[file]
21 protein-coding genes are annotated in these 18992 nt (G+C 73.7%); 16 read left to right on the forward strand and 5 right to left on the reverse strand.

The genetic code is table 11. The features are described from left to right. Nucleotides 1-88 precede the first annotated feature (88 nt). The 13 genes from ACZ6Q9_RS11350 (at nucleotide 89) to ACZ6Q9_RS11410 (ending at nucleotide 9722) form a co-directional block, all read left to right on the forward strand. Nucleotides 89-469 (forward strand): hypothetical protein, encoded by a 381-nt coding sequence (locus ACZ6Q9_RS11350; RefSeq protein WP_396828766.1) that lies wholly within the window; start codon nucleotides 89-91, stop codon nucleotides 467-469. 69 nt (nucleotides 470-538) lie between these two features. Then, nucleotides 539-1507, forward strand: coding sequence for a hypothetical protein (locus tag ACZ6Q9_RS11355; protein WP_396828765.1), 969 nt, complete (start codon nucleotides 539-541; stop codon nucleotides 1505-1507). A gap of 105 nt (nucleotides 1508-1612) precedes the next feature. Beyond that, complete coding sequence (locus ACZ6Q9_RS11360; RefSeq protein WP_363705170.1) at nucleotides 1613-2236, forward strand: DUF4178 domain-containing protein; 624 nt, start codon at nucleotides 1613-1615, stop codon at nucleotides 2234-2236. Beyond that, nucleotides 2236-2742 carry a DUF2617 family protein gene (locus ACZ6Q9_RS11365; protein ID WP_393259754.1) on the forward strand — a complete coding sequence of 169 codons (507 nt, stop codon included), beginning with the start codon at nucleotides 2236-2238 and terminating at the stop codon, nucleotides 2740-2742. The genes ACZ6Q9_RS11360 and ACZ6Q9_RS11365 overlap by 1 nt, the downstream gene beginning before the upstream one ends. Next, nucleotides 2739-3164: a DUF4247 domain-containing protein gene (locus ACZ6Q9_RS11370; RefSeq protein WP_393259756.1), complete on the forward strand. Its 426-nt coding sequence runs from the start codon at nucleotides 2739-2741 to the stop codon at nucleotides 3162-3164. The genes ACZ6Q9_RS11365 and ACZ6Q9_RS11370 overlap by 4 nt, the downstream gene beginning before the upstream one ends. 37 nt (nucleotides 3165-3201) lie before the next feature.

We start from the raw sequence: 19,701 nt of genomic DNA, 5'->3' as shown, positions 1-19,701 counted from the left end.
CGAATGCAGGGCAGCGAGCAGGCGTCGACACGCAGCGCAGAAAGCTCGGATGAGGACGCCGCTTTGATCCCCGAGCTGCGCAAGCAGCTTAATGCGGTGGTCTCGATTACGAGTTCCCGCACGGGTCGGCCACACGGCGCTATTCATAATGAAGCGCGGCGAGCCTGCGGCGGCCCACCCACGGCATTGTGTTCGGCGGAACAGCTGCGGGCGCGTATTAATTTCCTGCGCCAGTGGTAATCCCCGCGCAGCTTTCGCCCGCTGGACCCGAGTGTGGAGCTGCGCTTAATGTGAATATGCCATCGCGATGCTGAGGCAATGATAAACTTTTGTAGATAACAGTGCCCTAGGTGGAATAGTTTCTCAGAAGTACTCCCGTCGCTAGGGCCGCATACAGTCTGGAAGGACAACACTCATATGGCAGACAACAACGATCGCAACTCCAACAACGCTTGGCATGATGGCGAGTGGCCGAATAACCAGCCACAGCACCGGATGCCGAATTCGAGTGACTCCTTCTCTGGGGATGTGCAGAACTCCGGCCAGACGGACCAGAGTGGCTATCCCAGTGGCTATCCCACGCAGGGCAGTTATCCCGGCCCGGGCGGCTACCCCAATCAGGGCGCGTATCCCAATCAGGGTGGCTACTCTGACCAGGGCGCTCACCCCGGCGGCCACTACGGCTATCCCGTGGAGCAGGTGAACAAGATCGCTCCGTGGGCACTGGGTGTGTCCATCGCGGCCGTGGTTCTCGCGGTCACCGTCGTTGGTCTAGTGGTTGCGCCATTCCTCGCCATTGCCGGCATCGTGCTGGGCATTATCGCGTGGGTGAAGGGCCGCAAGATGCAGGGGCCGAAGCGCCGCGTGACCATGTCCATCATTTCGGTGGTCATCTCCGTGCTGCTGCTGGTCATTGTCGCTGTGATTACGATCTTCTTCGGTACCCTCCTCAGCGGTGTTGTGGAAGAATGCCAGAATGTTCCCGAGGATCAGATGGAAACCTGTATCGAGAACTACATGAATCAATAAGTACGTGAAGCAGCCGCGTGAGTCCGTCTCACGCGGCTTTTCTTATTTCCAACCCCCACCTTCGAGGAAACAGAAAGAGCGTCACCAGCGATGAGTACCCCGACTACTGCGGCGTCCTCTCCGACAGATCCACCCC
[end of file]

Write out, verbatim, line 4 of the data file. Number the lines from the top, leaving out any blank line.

CGAATGCAGGGCAGCGAGCAGGCGTCGACACGCAGCGCAGAAAGCTCGGATGAGGACGCCGCTTTGATCCCCGAGCTGCGCAAGCAGCTTAATGCGGTGGTCTCGATTACGAGTTCCCGCACGGGTCGGCCACACGGCGCTATTCATAATGAAGCGCGGCGAGCCTGCGGCGGCCCACCCACGGCATTGTGTTCGGCGGAACAGCTGCGGGCGCGTATTAATTTCCTGCGCCAGTGGTAATCCCCGCGCAGCTTTCGCCCGCTGGACCCGAGTGTGGAGCTGCGCTTAATGTGAATATGCCATCGCGATGCTGAGGCAATGATAAACTTTTGTAGATAACAGTGCCCTAGGTGGAATAGTTTCTCAGAAGTACTCCCGTCGCTAGGGCCGCATACAGTCTGGAAGGACAACACTCATATGGCAGACAACAACGATCGCAACTCCAACAACGCTTGGCATGATGGCGAGTGGCCGAATAACCAGCCACAGCACCGGATGCCGAATTCGAGTGACTCCTTCTCTGGGGATGTGCAGAACTCCGGCCAGACGGACCAGAGTGGCTATCCCAGTGGCTATCCCACGCAGGGCAGTTATCCCGGCCCGGGCGGCTACCCCAATCAGGGCGCGTATCCCAATCAGGGTGGCTACTCTGACCAGGGCGCTCACCCCGGCGGCCACTACGGCTATCCCGTGGAGCAGGTGAACAAGATCGCTCCGTGGGCACTGGGTGTGTCCATCGCGGCCGTGGTTCTCGCGGTCACCGTCGTTGGTCTAGTGGTTGCGCCATTCCTCGCCATTGCCGGCATCGTGCTGGGCATTATCGCGTGGGTGAAGGGCCGCAAGATGCAGGGGCCGAAGCGCCGCGTGACCATGTCCATCATTTCGGTGGTCATCTCCGTGCTGCTGCTGGTCATTGTCGCTGTGATTACGATCTTCTTCGGTACCCTCCTCAGCGGTGTTGTGGAAGAATGCCAGAATGTTCCCGAGGATCAGATGGAAACCTGTATCGAGAACTACATGAATCAATAAGTACGTGAAGCAGCCGCGTGAGTCCGTCTCACGCGGCTTTTCTTATTTCCAACCCCCACCTTCGAGGAAACAGAAAGAGCGTCACCAGCGATGAGTACCCCGACTACTGCGGCGTCCTCTCCGACAGATCCACCCC